The following is an archived copy of a message sent to a Discussion List run by the Campaign Against Sanctions on Iraq.

Views expressed in this archived message are those of the author, not of the Campaign Against Sanctions on Iraq.

[Main archive index/search] [List information] [Campaign Against Sanctions on Iraq Homepage]

[Date Prev][Date Next][Thread Prev][Thread Next][Date Index][Thread Index]


Before sounding off in such a vituperative manner, Mr Houston should take the
trouble to read my message. What I was pointing out about the figures given
in Strunz's book was EXACTLY THE OPPOSITE of what he is attributing to me.

The percentages I was quoting were for the SHORTFALLS in these commodities,
i.e. in all except barley, the supplies fall more than 50% BELOW what is
needed, and tea and bably milk are almost completely unavailable.

There is too much emotion, hot air and paranoia among some campaigners on this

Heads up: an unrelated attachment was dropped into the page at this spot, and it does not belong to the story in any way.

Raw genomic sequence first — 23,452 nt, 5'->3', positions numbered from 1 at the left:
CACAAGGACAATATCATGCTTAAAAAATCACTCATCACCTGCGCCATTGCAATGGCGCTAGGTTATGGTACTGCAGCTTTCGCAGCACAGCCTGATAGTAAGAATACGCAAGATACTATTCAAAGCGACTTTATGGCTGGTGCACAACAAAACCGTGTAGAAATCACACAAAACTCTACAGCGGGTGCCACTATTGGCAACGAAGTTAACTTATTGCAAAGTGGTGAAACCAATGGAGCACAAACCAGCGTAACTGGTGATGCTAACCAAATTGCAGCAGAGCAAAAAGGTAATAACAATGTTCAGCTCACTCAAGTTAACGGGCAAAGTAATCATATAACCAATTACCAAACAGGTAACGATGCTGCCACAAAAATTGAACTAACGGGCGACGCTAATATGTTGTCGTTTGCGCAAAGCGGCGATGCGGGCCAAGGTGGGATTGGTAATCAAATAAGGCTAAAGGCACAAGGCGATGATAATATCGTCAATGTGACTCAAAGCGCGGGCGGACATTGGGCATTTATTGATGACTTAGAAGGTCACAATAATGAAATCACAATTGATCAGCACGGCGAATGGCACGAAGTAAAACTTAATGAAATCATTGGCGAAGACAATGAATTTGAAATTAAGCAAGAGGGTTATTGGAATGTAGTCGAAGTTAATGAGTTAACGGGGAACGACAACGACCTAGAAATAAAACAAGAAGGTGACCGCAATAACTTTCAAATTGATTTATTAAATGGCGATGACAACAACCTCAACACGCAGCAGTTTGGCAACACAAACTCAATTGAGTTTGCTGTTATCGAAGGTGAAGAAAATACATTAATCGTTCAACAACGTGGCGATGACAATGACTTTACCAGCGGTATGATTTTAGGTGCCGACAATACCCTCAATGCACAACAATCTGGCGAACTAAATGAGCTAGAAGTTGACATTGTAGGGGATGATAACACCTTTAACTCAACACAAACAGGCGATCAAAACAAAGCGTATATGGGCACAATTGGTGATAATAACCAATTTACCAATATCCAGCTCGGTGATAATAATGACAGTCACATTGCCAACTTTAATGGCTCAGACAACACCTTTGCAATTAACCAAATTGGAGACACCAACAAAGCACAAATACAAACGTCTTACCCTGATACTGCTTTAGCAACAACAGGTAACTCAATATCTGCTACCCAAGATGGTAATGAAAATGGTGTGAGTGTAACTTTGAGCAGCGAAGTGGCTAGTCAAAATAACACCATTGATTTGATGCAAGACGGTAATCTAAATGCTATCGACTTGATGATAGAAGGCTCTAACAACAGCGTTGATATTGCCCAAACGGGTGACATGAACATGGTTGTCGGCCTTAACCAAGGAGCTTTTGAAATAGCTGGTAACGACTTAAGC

subject. The case against sanctions is, I believe, an overwhelming one, on
economic, political and above all humanitarian grounds. But it is ill served by
hotheads who prefer slanging matches to reasoned arguments, based on listening
to what others are actually saying, and marshalling solid facts in support of
the case. That is why I recommended Strunz's book, which is a mine of detailed
information of use to us; and that, for Mr Houston's information, is "where I am
coming from".
                                                Geoffrey Roper

                                                Islamic Bibliography Unit
                                                Cambridge University Library
This is a discussion list run by Campaign Against Sanctions on Iraq.
To be removed/added, email, NOT the
whole list. Archived at

[Campaign Against Sanctions on Iraq Homepage]